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The Scarlet & Black

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Feven Getachew
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NAACP building to expand beyond the “bubble”

When Dr. Andrew Billingsley ’51 spoke on campus several weeks ago, he conveyed special pride in his involvement with the Grinnell College chapter of the National Association for the Advancement of Colored People (NAACP). During his time as a student here, Billingsley was one of only two black students on campus. Since his graduation in 1951, the group on Grinnell campus all but disappeared, leaving no trace of its location or possible operations.

NAACP Meeting
Charisma Monfort '11 speaks with other members of the Grinnell NAACP during their lunchtime meeting on Wednesday - Sophie Fajardo

“We know that the college had an NAACP organization but there’s really no documentation for why it collapsed. We’re trying to take care to document what we do. That way if anyone wants to come after us, they’ll know the whens, the wheres, the hows, the whys,” said Christian Snow ’13, current President of the Grinnell NAACP chapter.

Snow hopes rejuvenating the Grinnell Chapter will fulfill a need on campus for an organization working to mobilize and assist all members of the campus community, but also to reach out to the greater Grinnell community—Including the state, the region as well as activists and leaders on the national level.

“We have a lot of organizations on Grinnell’s campus, but the issue is that we have a lot of smaller organizations on campus that deal with specific issues and typically all of these organizations don’t tend to work together,” Snow said.

Because of Grinnell’s size and location, many people feel that the ideals and passions of Grinnellians are trapped in the Grinnell “bubble.”
Due to the NAACP being such a structured, organized and active organization, its members hope that a chapter that is part of a larger activist group will allow Grinnellians to break away from simply preaching to other

Grinnellians and ultimately make their voices heard by a broader audience.

“We’re trying to make this organization be the needle that pops this ‘Grinnell’ bubble.” Snow said. “A lot of the time we don’t recognize that there are greater implications of events on the world outside of Grinnell campus. Being a part of the NAACP would help bring the outside world to Grinnell and Grinnell to the outside world.”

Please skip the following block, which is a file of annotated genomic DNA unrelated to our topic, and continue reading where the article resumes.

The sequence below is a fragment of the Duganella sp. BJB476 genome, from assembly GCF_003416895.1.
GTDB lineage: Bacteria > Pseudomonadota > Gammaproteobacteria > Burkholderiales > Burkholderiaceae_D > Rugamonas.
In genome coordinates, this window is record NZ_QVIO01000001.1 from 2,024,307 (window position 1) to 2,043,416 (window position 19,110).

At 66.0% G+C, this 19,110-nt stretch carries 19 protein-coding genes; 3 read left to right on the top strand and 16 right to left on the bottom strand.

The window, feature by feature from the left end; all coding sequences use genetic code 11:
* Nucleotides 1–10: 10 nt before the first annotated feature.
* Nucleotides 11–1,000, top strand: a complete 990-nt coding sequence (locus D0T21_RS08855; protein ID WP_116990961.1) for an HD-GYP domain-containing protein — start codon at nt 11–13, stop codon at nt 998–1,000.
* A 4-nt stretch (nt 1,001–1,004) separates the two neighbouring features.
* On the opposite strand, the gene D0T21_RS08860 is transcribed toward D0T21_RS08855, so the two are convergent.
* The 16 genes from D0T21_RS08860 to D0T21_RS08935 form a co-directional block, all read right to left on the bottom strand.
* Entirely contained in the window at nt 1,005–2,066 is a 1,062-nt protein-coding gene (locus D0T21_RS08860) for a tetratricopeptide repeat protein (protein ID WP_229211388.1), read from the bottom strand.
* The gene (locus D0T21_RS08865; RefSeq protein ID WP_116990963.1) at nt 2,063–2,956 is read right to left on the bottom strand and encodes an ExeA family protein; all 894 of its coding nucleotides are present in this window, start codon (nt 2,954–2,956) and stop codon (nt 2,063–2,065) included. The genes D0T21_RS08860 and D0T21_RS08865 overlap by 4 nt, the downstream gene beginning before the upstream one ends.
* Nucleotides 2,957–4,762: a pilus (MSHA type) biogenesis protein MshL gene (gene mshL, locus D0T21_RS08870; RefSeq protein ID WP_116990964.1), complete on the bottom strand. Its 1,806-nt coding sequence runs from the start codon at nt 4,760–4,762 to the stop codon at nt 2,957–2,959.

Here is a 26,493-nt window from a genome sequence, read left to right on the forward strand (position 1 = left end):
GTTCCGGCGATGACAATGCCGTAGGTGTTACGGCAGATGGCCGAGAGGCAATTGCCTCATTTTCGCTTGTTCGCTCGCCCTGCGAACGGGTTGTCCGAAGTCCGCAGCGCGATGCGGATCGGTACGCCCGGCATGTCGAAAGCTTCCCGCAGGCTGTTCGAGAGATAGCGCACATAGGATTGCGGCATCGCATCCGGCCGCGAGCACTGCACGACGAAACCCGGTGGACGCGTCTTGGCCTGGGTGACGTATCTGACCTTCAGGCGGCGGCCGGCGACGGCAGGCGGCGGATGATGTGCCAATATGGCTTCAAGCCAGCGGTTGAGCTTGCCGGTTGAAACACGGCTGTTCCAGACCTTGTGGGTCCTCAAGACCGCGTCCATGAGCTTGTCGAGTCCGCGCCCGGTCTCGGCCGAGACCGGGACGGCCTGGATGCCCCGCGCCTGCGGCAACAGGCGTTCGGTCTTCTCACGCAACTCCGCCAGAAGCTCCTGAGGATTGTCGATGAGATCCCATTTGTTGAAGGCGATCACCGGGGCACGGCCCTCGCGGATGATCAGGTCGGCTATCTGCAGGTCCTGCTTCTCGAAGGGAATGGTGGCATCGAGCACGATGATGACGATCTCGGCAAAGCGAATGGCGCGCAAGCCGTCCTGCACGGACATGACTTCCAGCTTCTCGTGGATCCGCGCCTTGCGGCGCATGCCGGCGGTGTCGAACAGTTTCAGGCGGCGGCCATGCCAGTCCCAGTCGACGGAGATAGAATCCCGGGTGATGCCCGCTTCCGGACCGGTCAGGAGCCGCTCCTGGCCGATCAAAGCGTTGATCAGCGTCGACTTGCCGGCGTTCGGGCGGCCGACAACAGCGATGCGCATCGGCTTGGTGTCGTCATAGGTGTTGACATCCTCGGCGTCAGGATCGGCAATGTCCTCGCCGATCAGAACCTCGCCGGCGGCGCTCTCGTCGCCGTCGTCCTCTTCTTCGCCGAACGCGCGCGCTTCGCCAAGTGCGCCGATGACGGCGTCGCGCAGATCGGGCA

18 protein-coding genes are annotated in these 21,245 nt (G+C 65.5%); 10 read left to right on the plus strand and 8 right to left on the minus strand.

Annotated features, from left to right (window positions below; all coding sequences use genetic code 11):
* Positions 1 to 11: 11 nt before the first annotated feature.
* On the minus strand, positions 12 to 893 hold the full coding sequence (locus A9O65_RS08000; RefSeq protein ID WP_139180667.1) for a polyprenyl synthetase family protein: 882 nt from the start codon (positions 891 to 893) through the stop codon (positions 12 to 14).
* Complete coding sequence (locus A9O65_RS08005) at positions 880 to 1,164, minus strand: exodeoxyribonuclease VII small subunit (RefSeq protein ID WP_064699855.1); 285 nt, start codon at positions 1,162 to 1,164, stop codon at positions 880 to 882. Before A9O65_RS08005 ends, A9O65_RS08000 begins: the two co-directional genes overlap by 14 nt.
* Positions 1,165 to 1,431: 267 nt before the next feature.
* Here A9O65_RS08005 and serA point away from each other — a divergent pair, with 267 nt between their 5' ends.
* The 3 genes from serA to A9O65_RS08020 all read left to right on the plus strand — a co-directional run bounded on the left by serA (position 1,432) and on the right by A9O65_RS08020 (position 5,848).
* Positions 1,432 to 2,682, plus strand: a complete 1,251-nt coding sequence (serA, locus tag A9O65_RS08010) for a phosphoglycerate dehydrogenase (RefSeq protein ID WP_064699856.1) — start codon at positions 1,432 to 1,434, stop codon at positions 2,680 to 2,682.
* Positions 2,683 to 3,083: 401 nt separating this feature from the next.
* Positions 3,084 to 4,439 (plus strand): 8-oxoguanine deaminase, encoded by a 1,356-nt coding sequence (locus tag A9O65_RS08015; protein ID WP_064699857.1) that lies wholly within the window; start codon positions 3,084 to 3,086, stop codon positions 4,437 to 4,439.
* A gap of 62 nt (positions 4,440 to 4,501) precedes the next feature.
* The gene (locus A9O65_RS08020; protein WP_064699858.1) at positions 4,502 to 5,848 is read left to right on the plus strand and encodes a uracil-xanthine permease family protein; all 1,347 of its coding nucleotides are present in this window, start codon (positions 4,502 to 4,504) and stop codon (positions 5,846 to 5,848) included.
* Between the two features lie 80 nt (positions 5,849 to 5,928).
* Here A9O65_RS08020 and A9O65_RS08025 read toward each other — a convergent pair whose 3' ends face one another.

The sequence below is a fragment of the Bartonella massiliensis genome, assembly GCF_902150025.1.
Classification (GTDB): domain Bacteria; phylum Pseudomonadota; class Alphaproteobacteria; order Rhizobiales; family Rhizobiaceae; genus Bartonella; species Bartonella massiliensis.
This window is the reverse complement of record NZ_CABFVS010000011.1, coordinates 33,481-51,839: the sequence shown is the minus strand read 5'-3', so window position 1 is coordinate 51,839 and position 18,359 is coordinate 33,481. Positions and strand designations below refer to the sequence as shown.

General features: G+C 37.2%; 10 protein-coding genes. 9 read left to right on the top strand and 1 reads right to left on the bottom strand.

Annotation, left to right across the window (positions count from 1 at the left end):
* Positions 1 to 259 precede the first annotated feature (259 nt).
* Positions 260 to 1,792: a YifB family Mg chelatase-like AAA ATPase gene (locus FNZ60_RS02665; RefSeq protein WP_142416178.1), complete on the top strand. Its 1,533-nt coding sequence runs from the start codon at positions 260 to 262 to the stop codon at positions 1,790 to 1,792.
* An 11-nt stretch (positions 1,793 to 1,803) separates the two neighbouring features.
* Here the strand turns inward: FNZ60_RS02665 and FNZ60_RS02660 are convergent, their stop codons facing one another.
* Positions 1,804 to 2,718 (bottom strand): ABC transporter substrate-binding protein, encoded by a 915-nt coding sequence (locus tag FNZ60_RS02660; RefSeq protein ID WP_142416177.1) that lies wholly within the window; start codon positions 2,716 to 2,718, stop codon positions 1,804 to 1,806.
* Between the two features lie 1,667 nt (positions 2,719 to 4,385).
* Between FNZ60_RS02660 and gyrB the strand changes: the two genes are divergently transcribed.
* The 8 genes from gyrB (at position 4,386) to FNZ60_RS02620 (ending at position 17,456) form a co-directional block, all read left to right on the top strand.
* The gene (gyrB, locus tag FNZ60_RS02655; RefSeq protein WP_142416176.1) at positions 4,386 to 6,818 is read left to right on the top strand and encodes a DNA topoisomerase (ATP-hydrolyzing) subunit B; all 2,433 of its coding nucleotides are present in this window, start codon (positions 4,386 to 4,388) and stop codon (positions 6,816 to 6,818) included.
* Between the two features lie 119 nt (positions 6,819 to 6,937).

The NAACP has historically focused on the inequality of blacks in America, though faculty adviser Michael Hunt emphasized that the group aims to address and rectify all injustices.

“The NAACP is race-based,” Hunt said. “But Julian Bond, who is the past chairman of the board would often say colored people come in all shades and all colors. This is a reminder that this isn’t a black group. That’s
more of the assumption. It is a group that is constantly looking to help others. Like Dr. King himself said, ‘Injustice anywhere, is a threat to justice everywhere.’ You will see us standing up for all folks who have experienced discrimination of any sort.”

The NAACP college chapters are designed to follow the national organization’s agenda for each year. This is not definitive, though, as it is ultimately up to the individuals in each chapter how they see the agenda fitting into their campus.

This year the agenda set forward by the national committee involves three components—racial inequality education, economic inequality awareness and civic justice.

A major goal for Grinnell NAACP chapter for this year is to get enough members to join that they chapter would be able to break off into separate committees that could focus on one of the three issues set forth on the national agenda.

For example, one committee will work to educate the greater Grinnell community about color based inequalities and issues. They would host events to bring school kids from the community and educate and expose them to many different aspects and ideas on diversity.

Another committee will focus on economic inequality awareness for the greater Grinnell community and also at the state and regional level.

“Economically, we would deal with housing situations and talk to people about housing problems for minorities. We would go out into the community and focus our energies on helping the underclass and the poor,” Snow said.

“The Civic Justice Committee will be in charge of a lot of the community service. Economics and education would be more about awareness, and civic justice would be more about action and getting our members out into the community to help,” Snow said.

Snow emphasized that while the chapter is still in the initial building stages, the group is only as strong as its members. And it needs members.

“When it comes to the national conference a lot of what goes on is voting for what the national board and the national conference will be doing in the upcoming year,” Snow said. ”If Grinnellians really have something to say, [the national committee] is going to recognize it by how many members we have. The more members we have, the more times we get to say, ‘Hey listen to me.’”

The group plans to start meeting very regularly in the next couple of weeks and is hoping to have a member drive within the next couple of days. If there are any faculty or staff wants to help support this group they can contact Mr. Hunt. The group is looking especially for faculty of staff who would like to sponsor memberships.

For information on the Grinnell chapter of the NAACP e-mail the group at

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